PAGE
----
"Institutionalized" is normally used to mean that someone has been forcibly confined to some sort of "institution", usually a mental hospital or a prison. They may indeed be "brainwashed" in some sense there, but I've never heard the word used to describe any sort of "brainwashing" outside of such an institution. Specifically, I've never heard someone say, "The X Church" or "The Y Political Party" or whomever "is trying to institutionalize everyone to their beliefs".
Dec
2
comment Is “now” a “preposition”?
@araucaria Hmm, by that reasoning, "tall" is not an adjective, because phrases like "tall sleep" and "tall electricity" don't make sense, so therefore "tall" does not modify nouns. I don't get your point on the dishwasher example. Consider "Put your plate in the dishwasher carefully." The exact same issue. Is "carefully" not an adverb?
Dec
2
comment When is it appropriate to end a sentence in a preposition?
@SkJohnson True that "go with" has an idiomatic meaning. But "go" is still a verb and "with" is still a preposition, and the preposition still requires an object. You wouldn't say, "I want to go with", period. The listener would naturally ask, "Go with whom?" Or "Peanut butter goes with." Goes with what?
Dec
2
comment Is “now” a “preposition”?
@Araucaria Yes, adverbs can modify things other than verbs, but that's not the point here. I don't see how you say that "now" can't modify a verb. "Sit down now." "I will try now." Etc. How would "now is an adverb" rule out "right now"? "I will try right now." By the elementary rules, "try" is a verb, "now" is an adverb modifying "try", and "right" is an adverb modifying "now". Clearly "right" is modifying "now": Not just a general "now", but "right now".
Dec
2
comment Is “now” a “preposition”?
@Araucaria Oops, I was thinking we were on ELL -- got here from a link on ELL. I concede that point.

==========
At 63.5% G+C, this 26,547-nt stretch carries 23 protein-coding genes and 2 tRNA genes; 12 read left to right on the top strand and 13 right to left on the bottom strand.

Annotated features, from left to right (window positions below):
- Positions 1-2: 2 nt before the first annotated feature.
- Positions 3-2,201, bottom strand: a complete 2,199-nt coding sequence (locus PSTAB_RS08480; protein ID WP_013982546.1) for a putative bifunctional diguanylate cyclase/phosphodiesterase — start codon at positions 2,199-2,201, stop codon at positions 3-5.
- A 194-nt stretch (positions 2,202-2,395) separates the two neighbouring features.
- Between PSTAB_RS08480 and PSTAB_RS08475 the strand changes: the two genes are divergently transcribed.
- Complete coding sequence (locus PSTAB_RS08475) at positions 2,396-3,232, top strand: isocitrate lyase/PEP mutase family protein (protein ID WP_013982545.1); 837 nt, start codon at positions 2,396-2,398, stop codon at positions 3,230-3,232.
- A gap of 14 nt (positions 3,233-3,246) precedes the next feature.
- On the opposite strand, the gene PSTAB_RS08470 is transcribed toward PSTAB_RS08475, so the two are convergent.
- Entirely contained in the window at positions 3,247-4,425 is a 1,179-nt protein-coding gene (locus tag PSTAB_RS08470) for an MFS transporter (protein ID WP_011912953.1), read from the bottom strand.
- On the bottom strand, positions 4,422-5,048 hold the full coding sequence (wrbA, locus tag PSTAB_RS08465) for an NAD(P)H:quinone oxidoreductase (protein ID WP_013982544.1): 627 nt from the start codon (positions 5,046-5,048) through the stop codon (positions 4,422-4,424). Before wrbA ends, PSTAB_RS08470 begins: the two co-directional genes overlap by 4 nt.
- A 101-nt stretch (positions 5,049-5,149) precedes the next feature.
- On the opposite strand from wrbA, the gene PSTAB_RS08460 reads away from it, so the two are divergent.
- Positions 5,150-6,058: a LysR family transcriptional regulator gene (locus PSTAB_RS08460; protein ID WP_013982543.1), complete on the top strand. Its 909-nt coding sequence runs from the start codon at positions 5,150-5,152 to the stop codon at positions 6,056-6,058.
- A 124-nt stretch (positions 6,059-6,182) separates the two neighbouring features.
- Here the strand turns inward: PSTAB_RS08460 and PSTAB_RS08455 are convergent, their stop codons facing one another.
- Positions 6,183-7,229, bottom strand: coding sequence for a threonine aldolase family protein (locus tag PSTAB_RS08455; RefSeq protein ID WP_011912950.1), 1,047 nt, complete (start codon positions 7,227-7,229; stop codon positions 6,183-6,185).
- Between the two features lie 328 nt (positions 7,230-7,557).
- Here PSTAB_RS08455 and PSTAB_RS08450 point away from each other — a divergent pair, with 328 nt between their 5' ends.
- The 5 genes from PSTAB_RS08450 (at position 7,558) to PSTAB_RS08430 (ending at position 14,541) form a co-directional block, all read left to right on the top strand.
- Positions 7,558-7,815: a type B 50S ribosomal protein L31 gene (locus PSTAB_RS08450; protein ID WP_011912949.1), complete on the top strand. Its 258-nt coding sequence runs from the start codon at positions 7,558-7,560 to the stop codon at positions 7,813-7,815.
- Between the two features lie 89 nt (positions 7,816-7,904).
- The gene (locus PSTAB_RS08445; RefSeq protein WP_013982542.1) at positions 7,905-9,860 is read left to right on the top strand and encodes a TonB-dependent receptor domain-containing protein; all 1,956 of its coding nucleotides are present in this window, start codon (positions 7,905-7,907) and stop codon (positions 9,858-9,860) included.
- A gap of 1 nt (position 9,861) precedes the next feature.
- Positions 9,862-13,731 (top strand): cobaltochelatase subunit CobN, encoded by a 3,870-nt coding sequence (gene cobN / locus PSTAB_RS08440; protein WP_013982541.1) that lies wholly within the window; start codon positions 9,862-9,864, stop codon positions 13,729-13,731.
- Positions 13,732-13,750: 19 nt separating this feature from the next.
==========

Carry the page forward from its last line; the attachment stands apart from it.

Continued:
Dec
2
comment Is there a male counterpart to being a virgin?
@floris True. Clumsy of me. Technically one should say "CATHOLICS believe that Mary was born without original sin." Protestants do not. But further discussion on this gets into theology rather than grammar.
Dec
2
comment Is “now” a “preposition”?
(b) "Now" meets the most elementary definition of an adverb: It modifies a verb. If you want to get into some complex linguistic debate, I just don't see how that would help English Language Learners. We're not talking about sophisticated, complex cases here. We're talking about the elementary rules for people trying to learn the language.
Dec
2
comment Is “now” a “preposition”?
... If your position is, "I believe X is true. Any source that says X isn't true I refuse to acknowledge as authoritative", then of course it's impossible to prove you wrong.
Dec
2
comment Is “now” a “preposition”?
@Araucaria Evidence that "now" is an adverb? (a) Every dictionary I checked says its an adverb. No dictionary I checked calls it a preposition. You say you reject dictionaries as a source for parts of speech. Well, hmm. I'd certainly agree that a simple classification like you'll find in a dictionary might be inadequate for tricky or specialized cases. But most people accept them for routine cases, which is what we're talking about here. ...
Dec
1
answered Is “now” a “preposition”?